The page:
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13 May 2009
Recent decisions of the Privacy Authority and the Supreme Court emphasize that employees' personal data must be carefully managed. Employers must take particular care to comply with the rules applying to data processing and the electronic circulation of personal data.
Section 7 of the Data Protection Code(1) provides that an employee (ie, a data subject) has the right to access personal data processed by his or her employer (ie, the data controller). Since information about an employee that is used in the everyday administration of an employment relationship is 'personal data' for the purposes of the code, employees may access such information by submitting a request to the data controller or processor. The data subject may grant power of representation to natural persons, associations or organizations in connection with the exercise of these rights, provided that he or she confirms this in writing. The data controller must respond to the data subject's request without delay.
Section 10 of the code states that the data processor is responsible for retrieving such employee data, which can be communicated electronically. The data must be easily intelligible and must include all personal data concerning the data subject. Data relating to third parties must be omitted from the communication.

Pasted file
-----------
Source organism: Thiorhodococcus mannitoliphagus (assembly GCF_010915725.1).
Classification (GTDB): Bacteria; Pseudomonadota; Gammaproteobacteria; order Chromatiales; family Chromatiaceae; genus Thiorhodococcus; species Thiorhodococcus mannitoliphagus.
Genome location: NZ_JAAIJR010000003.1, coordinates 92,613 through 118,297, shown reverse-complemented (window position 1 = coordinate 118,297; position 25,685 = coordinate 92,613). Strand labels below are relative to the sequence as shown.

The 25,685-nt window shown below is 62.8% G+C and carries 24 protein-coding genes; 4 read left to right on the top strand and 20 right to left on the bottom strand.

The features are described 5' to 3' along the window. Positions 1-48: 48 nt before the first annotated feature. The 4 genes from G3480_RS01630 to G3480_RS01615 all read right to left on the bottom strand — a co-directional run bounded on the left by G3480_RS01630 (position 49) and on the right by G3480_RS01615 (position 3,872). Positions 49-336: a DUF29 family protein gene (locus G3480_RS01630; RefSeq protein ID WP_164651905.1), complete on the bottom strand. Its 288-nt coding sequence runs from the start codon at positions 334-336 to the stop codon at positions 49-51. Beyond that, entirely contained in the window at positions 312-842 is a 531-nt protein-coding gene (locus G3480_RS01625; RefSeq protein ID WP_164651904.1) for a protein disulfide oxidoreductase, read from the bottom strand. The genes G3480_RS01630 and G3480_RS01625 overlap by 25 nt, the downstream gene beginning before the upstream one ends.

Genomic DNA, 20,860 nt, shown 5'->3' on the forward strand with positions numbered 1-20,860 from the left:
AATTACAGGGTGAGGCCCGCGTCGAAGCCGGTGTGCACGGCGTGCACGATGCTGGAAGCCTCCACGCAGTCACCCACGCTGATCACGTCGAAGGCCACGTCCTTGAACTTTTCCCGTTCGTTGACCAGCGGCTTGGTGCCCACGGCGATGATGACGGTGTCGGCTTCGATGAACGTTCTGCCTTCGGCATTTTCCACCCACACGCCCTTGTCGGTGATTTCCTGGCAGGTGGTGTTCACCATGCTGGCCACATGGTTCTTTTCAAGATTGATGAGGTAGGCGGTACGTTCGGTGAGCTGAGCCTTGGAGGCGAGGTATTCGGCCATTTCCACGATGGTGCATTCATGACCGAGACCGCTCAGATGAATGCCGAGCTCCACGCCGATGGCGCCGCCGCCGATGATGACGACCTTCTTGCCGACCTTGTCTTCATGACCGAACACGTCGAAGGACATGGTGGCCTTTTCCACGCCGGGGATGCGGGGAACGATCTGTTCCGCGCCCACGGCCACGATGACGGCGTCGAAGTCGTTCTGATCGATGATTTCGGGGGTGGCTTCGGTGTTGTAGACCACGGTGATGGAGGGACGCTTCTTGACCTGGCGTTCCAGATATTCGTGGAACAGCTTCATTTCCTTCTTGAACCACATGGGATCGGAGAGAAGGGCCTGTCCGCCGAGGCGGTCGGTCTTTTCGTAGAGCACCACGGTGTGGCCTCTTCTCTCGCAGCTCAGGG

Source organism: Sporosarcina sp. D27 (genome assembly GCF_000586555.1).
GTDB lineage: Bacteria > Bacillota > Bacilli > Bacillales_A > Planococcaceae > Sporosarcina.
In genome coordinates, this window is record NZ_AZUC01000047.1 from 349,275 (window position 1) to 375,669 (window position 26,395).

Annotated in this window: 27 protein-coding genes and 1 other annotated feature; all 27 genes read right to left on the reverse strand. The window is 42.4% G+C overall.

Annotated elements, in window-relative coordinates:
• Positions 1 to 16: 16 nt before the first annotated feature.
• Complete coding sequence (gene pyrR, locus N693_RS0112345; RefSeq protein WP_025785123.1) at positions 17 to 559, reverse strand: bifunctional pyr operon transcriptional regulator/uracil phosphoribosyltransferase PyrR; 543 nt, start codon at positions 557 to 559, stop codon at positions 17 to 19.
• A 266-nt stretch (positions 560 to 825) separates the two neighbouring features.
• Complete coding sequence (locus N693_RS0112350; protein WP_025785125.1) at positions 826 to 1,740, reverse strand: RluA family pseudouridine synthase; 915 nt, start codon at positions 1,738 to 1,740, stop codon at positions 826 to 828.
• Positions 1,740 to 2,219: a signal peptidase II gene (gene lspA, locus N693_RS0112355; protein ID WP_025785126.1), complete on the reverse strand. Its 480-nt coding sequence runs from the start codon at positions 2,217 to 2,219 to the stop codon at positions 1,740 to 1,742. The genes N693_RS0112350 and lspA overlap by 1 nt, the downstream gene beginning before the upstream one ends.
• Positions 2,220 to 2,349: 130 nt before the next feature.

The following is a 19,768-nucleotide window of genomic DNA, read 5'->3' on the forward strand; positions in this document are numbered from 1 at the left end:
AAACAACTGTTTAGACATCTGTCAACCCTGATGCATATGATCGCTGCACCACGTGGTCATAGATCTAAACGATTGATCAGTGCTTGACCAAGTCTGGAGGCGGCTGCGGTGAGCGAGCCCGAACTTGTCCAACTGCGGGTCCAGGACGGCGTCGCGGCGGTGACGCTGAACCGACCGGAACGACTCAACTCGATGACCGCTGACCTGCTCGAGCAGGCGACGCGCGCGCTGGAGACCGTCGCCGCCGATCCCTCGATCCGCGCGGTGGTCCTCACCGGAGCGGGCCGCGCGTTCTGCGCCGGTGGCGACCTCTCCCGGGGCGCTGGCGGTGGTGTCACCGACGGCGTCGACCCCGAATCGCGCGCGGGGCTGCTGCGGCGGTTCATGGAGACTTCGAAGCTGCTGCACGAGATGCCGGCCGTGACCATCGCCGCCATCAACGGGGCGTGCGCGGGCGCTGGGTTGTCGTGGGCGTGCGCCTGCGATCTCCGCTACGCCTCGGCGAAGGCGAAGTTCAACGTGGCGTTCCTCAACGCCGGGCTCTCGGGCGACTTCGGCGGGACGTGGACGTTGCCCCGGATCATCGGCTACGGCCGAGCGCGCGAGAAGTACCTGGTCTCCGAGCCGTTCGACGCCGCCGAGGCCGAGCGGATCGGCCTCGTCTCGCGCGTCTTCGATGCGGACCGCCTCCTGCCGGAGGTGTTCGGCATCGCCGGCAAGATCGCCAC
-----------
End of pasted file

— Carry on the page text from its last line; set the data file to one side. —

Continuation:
An employee's request to access personal data may be rejected if the data is processed:
An employee may access personal data without rectifications or additions in respect of performance evaluation data, opinions and any form of subjective assessment, policy implementation or decision-making activity.
The authority has confirmed the right of access in respect of personal data concerning:
The authority has rejected objections by employers seeking to block access to an employee's personal data. In one case the employer objected to a request for access to the employee's personal data because the information related exclusively to the terms and conditions of the employer's professional activity, but the authority rejected the objection and held that the employee had the right to access all such personal data. The authority has also rejected the argument that communicating data to an employee might prejudice an internal investigation,(5) finding that an employer's response may be delayed only for "the period during which the performance of the investigation… might be... materially prejudiced" - the authority will determine this period on a case-by-case basis.
The Supreme Court has recognized an employee's right to access to his or her personal data during legal proceedings and in all the preceding phases:
"data processed by an employer concerning an employee's working activity… shall be accessible for administrative inspections and... to the data subject, with full respect for the principle of good faith in the performance of contracts. If such data is relevant to a lawsuit, the employee has the right to submit it to the court;... [this] does not depend on the judge's discretion, notwithstanding the possible existence of other evidence and the principles governing the resource-efficient gathering of evidence in proceedings. The [code] forms the basis for this decision, specifically Section 7(1), which states that 'a data subject has the right to obtain confirmation of the existence of personal data relating to him or her, regardless of whether such information has already been recorded, and to have such data communicated to him or her in intelligible form'."
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